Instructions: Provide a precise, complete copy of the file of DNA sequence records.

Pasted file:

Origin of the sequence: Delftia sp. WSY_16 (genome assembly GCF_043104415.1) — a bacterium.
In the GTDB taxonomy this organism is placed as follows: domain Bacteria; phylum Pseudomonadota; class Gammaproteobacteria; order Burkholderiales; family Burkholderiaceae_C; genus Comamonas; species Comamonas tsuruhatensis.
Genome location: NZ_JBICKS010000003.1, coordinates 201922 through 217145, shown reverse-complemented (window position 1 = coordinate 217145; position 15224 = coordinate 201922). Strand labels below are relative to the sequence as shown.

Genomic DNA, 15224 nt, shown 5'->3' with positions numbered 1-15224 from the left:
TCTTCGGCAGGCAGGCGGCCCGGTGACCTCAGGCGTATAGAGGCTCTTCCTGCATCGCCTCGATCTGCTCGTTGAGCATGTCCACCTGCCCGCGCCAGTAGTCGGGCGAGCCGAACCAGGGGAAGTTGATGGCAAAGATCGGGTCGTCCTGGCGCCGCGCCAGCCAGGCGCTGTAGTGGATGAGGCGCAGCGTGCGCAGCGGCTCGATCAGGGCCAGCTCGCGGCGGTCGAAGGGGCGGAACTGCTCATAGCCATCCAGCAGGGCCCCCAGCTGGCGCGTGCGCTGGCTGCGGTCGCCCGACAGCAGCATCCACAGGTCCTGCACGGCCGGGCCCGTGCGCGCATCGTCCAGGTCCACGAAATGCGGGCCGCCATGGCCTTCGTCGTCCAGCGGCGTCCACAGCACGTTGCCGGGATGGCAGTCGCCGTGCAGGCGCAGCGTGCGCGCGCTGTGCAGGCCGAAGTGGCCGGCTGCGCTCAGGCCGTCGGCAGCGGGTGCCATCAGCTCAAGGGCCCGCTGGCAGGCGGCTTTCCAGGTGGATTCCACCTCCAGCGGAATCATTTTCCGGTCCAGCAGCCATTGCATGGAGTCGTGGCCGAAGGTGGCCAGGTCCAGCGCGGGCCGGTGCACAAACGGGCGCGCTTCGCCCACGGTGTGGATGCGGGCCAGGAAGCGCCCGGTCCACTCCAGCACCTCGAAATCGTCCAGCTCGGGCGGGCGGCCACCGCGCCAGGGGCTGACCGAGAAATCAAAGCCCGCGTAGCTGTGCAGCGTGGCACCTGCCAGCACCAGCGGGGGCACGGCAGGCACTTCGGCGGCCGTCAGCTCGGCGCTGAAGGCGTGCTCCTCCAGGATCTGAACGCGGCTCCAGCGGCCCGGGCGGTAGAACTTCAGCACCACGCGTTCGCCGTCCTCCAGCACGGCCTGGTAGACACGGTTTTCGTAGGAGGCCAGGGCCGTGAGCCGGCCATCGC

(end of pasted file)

Origin of the sequence: Delftia sp. WSY_16 (genome assembly GCF_043104415.1) — a bacterium.
In the GTDB taxonomy this organism is placed as follows: domain Bacteria; phylum Pseudomonadota; class Gammaproteobacteria; order Burkholderiales; family Burkholderiaceae_C; genus Comamonas; species Comamonas tsuruhatensis.
Genome location: NZ_JBICKS010000003.1, coordinates 201922 through 217145, shown reverse-complemented (window position 1 = coordinate 217145; position 15224 = coordinate 201922). Strand labels below are relative to the sequence as shown.

Genomic DNA, 15224 nt, shown 5'->3' with positions numbered 1-15224 from the left:
TCTTCGGCAGGCAGGCGGCCCGGTGACCTCAGGCGTATAGAGGCTCTTCCTGCATCGCCTCGATCTGCTCGTTGAGCATGTCCACCTGCCCGCGCCAGTAGTCGGGCGAGCCGAACCAGGGGAAGTTGATGGCAAAGATCGGGTCGTCCTGGCGCCGCGCCAGCCAGGCGCTGTAGTGGATGAGGCGCAGCGTGCGCAGCGGCTCGATCAGGGCCAGCTCGCGGCGGTCGAAGGGGCGGAACTGCTCATAGCCATCCAGCAGGGCCCCCAGCTGGCGCGTGCGCTGGCTGCGGTCGCCCGACAGCAGCATCCACAGGTCCTGCACGGCCGGGCCCGTGCGCGCATCGTCCAGGTCCACGAAATGCGGGCCGCCATGGCCTTCGTCGTCCAGCGGCGTCCACAGCACGTTGCCGGGATGGCAGTCGCCGTGCAGGCGCAGCGTGCGCGCGCTGTGCAGGCCGAAGTGGCCGGCTGCGCTCAGGCCGTCGGCAGCGGGTGCCATCAGCTCAAGGGCCCGCTGGCAGGCGGCTTTCCAGGTGGATTCCACCTCCAGCGGAATCATTTTCCGGTCCAGCAGCCATTGCATGGAGTCGTGGCCGAAGGTGGCCAGGTCCAGCGCGGGCCGGTGCACAAACGGGCGCGCTTCGCCCACGGTGTGGATGCGGGCCAGGAAGCGCCCGGTCCACTCCAGCACCTCGAAATCGTCCAGCTCGGGCGGGCGGCCACCGCGCCAGGGGCTGACCGAGAAATCAAAGCCCGCGTAGCTGTGCAGCGTGGCACCTGCCAGCACCAGCGGGGGCACGGCAGGCACTTCGGCGGCCGTCAGCTCGGCGCTGAAGGCGTGCTCCTCCAGGATCTGAACGCGGCTCCAGCGGCCCGGGCGGTAGAACTTCAGCACCACGCGTTCGCCGTCCTCCAGCACGGCCTGGTAGACACGGTTTTCGTAGGAGGCCAGGGCCGTGAGCCGGCCATCGC